Now the realm of crafting is a completely different beast that needs to be dealt with. There is no interactivity, no actual manual control and most importantly no variants. Going back to Diablo 2, the horadric cube allowed crafted items to have some variation, therefore making some items much more valuable and rare than others. The forging and building process should also depend on one's skillful ability to construct and keep measurements exact. The better his/hers ability to do so, the better the variables of the item should be. Farming should be carried out through the days, having users be responsible for pouring water regularly on the plants as well as depending on seasons and weather conditions. The skill points can be awarded accordingly and the time it takes you to reach Artisan level, for example would be the same as before. Cooking would also be influenced by one's ability to maintain temperature, cooking times and of course measurements and such. Some of the creatures that are hunted could have their meat be used for such purposes and you could select what parts of the animals are cut for you to keep.
A very complex, but nonetheless ideal, system for the end game experience would be the creation of weapons and clothing. Players who have managed to reach their final level and acquire the skills necessary should have the choice of installing a separate mod which allows them to create weapons by their own designs, however, the enchantments have to depend on his manual dexterity and functionality of the item created. Thusly, the mod or a GM could assess the weapon and decide whether it can be put in the game's inventory for a while or not. This will encourage some to learn software that allow modeling, texturing and animation of such aspects of the game's architecture and also enable the developers to have a much more game production savvy gamer database.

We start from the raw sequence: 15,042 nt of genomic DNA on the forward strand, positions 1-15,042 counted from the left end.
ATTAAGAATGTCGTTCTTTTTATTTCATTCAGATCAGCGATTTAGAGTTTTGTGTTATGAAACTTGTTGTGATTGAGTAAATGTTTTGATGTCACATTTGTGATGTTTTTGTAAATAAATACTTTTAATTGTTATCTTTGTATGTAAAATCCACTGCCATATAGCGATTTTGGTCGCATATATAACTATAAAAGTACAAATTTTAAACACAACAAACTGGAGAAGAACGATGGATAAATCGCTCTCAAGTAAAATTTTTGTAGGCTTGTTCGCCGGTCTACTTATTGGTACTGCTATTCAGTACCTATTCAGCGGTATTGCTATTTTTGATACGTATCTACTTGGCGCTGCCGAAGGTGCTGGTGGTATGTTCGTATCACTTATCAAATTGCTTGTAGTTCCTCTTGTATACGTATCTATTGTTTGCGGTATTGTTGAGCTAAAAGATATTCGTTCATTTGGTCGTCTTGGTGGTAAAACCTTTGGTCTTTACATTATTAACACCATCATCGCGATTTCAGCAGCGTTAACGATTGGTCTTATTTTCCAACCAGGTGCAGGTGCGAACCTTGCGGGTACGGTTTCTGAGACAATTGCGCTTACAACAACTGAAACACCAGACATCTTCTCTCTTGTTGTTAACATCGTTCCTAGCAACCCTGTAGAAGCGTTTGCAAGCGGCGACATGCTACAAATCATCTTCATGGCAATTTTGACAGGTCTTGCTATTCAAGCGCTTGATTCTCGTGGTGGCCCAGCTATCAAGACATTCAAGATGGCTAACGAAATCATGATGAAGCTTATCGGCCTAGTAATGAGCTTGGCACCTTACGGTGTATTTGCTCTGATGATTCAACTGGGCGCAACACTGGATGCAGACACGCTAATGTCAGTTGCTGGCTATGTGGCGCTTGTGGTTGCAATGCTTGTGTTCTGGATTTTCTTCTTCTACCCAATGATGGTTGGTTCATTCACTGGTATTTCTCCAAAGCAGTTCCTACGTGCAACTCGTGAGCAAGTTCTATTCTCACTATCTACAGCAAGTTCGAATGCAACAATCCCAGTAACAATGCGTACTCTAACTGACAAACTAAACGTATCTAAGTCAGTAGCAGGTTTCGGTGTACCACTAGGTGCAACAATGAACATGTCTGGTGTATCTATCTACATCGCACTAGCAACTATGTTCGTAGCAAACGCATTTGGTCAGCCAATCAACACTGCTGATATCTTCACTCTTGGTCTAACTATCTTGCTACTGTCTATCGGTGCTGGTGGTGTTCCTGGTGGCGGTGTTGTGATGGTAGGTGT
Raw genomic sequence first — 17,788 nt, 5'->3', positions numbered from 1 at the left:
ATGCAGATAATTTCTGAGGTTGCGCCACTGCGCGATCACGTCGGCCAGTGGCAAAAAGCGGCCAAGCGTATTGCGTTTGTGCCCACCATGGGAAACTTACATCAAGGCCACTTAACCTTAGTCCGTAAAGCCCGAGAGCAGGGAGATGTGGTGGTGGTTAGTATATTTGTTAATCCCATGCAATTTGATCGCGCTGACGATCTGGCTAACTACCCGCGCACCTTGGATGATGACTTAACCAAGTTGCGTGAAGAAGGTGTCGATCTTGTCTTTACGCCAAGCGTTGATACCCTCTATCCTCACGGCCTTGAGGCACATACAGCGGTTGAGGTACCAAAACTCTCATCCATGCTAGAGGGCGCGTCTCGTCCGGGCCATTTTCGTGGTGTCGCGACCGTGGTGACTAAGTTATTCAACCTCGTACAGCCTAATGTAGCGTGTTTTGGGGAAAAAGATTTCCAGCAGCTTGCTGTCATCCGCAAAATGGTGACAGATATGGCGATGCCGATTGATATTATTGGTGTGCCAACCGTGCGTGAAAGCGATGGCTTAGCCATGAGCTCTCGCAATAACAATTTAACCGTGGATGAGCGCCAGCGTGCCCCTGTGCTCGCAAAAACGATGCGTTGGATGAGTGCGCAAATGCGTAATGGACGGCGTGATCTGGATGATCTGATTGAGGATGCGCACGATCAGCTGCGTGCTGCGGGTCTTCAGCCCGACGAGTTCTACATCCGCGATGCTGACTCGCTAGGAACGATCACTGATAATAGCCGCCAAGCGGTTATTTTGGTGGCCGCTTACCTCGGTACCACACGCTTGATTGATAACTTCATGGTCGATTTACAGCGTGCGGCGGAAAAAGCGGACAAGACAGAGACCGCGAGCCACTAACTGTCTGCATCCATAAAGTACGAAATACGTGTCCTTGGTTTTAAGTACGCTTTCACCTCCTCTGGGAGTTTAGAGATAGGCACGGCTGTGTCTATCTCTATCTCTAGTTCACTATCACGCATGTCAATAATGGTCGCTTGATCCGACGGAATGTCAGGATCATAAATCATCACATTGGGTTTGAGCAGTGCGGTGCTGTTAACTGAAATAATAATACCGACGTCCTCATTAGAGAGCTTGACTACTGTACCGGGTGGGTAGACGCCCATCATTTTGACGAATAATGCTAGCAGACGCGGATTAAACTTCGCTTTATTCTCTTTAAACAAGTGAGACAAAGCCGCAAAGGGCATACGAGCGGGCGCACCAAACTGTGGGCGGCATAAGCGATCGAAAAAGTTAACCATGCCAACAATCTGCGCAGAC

In the end I like to believe that it all comes down to the people that play the games, and what they want out of what the pay for. With the rise of machinimas and other user generated content players can be trusted more and more to change the game more to their liking. Pulling the Diablo 2 example for the last time, some of you can remember the duped Shako with two sockets instead of one, the duped Oculus, Oculus and Constricting rings or the Ith Bow. It is such content that make a game superbly rendered and alive for a decade. We all need to see more successful projects and fewer disappointments from the gaming industry and I believe the solution is in the gamers themselves. On that note I would like all of you to take the time and write in this thread what you would like to see done with an MMO such as LOTRO, no matter how crazy or how unrealistic it sounds. Be honest with yourselves, since we are the ones who populate these virtual worlds.